You Can Be a Struggler Without Being a Failure

If you’ve been reading my Sanity Boosts for awhile, you know I’m not always about sunshine and flowers. I share my struggles as well as my victories, and I know(believe me, I know!) that teaching is not easy.

What if we could re-frame our struggles into something beneficial and powerful?

Even after a few successful years of teaching we can still struggle at times. In those moments it’s easy to blame ourselves, the students, the administration, the families, and/or society in general. It’s tempting to give in to feelings of helplessness and anger.

What if we could re-frame our struggles into something beneficial and powerful instead?

Once I learned to accept the challenge of productive struggle, I learned that I could improve through my own efforts.

Yesterday I attended a conference, and in one of the breakout sessions I watched a video of a high school AP calculus student explain about productive struggle. She said, “This year I learned you can be a struggler without being a failure. I learned you can get something out of struggle. I used to hate math because I looked at struggle as something bad that I needed to avoid. Once I learned to accept the challenge of productive struggle, I learned that I could improve through my own efforts.”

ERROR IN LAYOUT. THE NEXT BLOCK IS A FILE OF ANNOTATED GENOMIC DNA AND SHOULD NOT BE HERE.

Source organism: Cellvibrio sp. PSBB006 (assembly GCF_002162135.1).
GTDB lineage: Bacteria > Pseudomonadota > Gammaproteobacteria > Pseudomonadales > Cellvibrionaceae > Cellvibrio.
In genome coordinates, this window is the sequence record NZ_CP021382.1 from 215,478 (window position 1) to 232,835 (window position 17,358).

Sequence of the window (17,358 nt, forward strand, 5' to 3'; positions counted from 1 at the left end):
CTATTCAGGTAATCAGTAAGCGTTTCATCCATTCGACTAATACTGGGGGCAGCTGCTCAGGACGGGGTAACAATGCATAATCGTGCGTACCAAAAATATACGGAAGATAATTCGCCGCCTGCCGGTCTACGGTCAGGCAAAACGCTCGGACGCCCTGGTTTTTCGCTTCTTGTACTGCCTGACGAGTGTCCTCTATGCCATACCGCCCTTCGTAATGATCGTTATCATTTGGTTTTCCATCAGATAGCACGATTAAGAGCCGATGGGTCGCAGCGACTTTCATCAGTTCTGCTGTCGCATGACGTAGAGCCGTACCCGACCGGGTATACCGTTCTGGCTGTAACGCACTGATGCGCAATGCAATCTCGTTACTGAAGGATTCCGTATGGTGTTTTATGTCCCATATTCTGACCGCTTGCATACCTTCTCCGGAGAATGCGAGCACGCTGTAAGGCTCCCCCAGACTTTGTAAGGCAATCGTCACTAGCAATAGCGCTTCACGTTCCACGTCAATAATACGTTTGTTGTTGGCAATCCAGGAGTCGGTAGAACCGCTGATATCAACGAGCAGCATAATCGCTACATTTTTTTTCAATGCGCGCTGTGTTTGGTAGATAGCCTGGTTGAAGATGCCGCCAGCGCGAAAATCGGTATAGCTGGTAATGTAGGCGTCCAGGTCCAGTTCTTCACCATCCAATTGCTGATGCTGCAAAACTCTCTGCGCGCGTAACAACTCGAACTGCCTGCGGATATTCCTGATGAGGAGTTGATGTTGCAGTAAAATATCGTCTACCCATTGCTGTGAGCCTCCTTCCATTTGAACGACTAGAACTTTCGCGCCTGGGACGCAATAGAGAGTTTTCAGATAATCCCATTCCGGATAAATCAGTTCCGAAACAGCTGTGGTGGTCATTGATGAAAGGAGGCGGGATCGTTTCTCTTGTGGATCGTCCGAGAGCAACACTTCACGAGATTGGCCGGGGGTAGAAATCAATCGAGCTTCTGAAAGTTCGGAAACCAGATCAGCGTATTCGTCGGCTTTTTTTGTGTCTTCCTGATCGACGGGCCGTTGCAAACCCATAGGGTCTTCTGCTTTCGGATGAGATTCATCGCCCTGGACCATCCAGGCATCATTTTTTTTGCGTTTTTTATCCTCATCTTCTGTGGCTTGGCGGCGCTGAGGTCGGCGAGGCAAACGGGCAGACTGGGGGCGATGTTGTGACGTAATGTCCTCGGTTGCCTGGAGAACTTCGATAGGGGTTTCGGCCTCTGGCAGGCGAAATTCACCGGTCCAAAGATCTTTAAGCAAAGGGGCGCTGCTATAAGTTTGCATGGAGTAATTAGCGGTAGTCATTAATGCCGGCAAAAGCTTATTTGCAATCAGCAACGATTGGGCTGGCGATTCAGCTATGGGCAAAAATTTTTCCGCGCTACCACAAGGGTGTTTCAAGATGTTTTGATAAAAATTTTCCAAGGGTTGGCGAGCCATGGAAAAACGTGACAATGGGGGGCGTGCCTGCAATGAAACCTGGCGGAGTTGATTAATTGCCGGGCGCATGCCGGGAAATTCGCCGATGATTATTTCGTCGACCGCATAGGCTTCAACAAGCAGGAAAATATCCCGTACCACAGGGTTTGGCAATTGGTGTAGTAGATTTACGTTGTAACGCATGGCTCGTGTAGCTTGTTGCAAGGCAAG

But let’s face it. Sometimes struggle doesn’t feel that way. It just feels hard and frustrating. It feels like failure. And maybe it is. I’ve had plenty of “failures” in my teaching. In fact, I had several just last week. But as we tell our students, mistakes are how we learn. It’s the Edison quote about no mistakes, just 10,000 things that didn’t work out.

Here’s the thing with teaching. There’s always more to learn. There’s always an approach you never thought of that might work. And if you try something new and it STILL doesn’t work, at least you learned that new thing. Maybe it will come in handy next year.

Stop the failure self-talk and ask yourself, “What’s the next best step I can take?”

So stop the failure self-talk and ask yourself, “What’s the next best step I can take?” If you don’t know the next best step the question becomes, “How can I find out?” Break your problem into parts. Can you solve one part? How can that help you solve another part? If a solution doesn’t work, what can you learn for next time?

As teachers, the stakes are high. We want to do the “right” thing for our students. But I think we also need to remember what we tell them all the time: mistakes are how you learn.

Now go create a great day for yourself and your students!

Katrina@AwesomeTeacherNation.com

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